Nancy Parrish, President of Protect Our Defenders released the following statement about the newly disclosed Air Force documents:    

“The revelation that active Air Force leadership has launched a coordinated campaign instructing JAG corps subordinates to rally support against congressional legislation supported by military sexual assault survivors attempting to remove sexual assault claims from the military chain of command is a serious issue and needs to be investigated. Based on what we hear from active duty service members — military leadership has not only silenced voices of reform from within, but are now using their considerable influence to rally political support to lobby on this issue. We are disappointed and disheartened by this latest disclosure.

Col Rockwell and Lt Gen Harding are essentially arguing that the status quo should be maintained, and that the UCMJ is fine as is and should not be reformed. They argue that Article 32 and 60 embody ‘timeless brilliance’ and therefore should only evolve through gradual legal precedence, clearly minimizing reform and congressional initiative. They make these arguments even in the face of the travesties we all have observed during the recent Naval Academy Article 32 hearing and General Franklin’s use of his Article 60 authority to set aside the guilty sexual assault verdict of Lt Col Wilkerson — rendered by five Colonels in the case at Aviano Air Base.

Most commanders do not have General Court Martial Convening Authority (CA), which is where most sexual assault cases would go to trial, and yet they are still able to do their jobs and maintain order within their units. The problem is that those few commanders who do have CA have it because of the primary assignment they happen to have at the time, not because they are particularly suited for the responsibility. They are also embedded within the chain of the accused, and are therefore conflicted and potentially biased. In addition, they do not necessarily have a judicial temperament and skill set well suited to the responsibility of administering blind and effective justice.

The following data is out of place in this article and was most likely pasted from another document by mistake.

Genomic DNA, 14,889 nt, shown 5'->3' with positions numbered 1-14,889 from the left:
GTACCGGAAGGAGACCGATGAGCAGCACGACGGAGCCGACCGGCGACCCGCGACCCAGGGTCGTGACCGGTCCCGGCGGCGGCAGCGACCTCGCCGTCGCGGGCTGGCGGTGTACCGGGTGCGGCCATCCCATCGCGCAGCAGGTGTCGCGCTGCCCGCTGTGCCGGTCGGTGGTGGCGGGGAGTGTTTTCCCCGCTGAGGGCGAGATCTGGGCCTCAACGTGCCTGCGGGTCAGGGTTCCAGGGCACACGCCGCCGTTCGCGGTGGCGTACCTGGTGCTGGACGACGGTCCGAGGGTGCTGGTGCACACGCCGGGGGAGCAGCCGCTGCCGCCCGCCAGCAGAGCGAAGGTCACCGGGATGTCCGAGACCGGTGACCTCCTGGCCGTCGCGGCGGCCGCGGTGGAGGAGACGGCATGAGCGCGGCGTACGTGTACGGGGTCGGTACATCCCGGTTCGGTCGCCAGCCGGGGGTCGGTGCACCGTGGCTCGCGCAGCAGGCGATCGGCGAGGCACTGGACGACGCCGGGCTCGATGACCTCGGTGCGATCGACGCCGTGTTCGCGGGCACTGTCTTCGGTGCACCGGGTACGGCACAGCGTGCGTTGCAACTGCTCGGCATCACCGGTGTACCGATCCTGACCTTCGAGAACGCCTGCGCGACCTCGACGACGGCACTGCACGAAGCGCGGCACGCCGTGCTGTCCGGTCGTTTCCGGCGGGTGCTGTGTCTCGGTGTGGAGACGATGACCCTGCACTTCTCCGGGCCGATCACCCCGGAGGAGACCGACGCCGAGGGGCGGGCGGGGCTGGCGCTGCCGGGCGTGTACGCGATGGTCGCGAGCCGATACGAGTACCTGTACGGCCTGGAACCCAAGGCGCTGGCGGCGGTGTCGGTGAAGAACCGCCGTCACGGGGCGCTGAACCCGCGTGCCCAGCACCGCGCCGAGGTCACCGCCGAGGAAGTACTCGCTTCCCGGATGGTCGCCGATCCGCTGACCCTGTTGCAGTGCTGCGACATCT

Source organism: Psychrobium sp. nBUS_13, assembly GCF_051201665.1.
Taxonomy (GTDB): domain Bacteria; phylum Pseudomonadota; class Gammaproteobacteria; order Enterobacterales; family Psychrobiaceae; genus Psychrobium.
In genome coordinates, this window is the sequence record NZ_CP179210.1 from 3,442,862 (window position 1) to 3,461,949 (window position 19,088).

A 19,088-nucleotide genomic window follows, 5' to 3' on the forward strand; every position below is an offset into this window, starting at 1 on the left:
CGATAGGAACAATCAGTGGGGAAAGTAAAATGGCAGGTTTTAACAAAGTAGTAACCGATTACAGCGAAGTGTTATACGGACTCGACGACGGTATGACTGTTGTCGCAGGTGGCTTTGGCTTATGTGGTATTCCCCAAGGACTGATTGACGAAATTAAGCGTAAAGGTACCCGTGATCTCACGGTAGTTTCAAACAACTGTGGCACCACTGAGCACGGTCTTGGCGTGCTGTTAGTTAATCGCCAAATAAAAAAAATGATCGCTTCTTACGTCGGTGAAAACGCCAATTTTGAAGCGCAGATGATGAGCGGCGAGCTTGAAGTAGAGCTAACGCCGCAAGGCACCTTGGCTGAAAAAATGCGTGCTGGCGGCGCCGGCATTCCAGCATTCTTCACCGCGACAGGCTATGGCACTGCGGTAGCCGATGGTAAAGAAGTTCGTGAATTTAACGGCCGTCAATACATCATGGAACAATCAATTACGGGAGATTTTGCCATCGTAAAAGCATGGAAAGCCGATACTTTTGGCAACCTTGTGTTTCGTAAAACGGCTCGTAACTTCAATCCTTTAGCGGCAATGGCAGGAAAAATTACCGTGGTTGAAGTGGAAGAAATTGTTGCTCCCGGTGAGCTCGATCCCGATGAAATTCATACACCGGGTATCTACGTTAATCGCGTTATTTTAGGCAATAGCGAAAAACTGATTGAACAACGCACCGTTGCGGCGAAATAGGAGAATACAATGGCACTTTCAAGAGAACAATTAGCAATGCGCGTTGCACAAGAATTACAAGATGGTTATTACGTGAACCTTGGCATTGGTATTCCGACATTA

It is amazing that our military leadership could remain so invested in the status quo and opposed to common sense reforms. It seems they do not really grasp the impact of the broken military justice system on their troops and unit cohesion. This is a force protection issue, as it has been for decades, and it is undermining our military readiness.”

Pentagon officials have furiously objected to the creation of an independent and impartial justice system, saying it will negatively impact “good order and discipline,” even though there is no evidence of this from our many allies with systems similar to that proposed by Senator Kirsten Gillibrand (D-NY). In fact, the evidence speaks to the opposite — the epidemic of rape and sexual assault in the U.S. military and broken military justice system undermines “good order and discipline” by eroding trust within the unit. Last month, the director-general of the Australian Defence Force Legal Service, Paul Cronan who was asked to testify at a hearing on the epidemic said they had faced the same set of arguments from military leaders.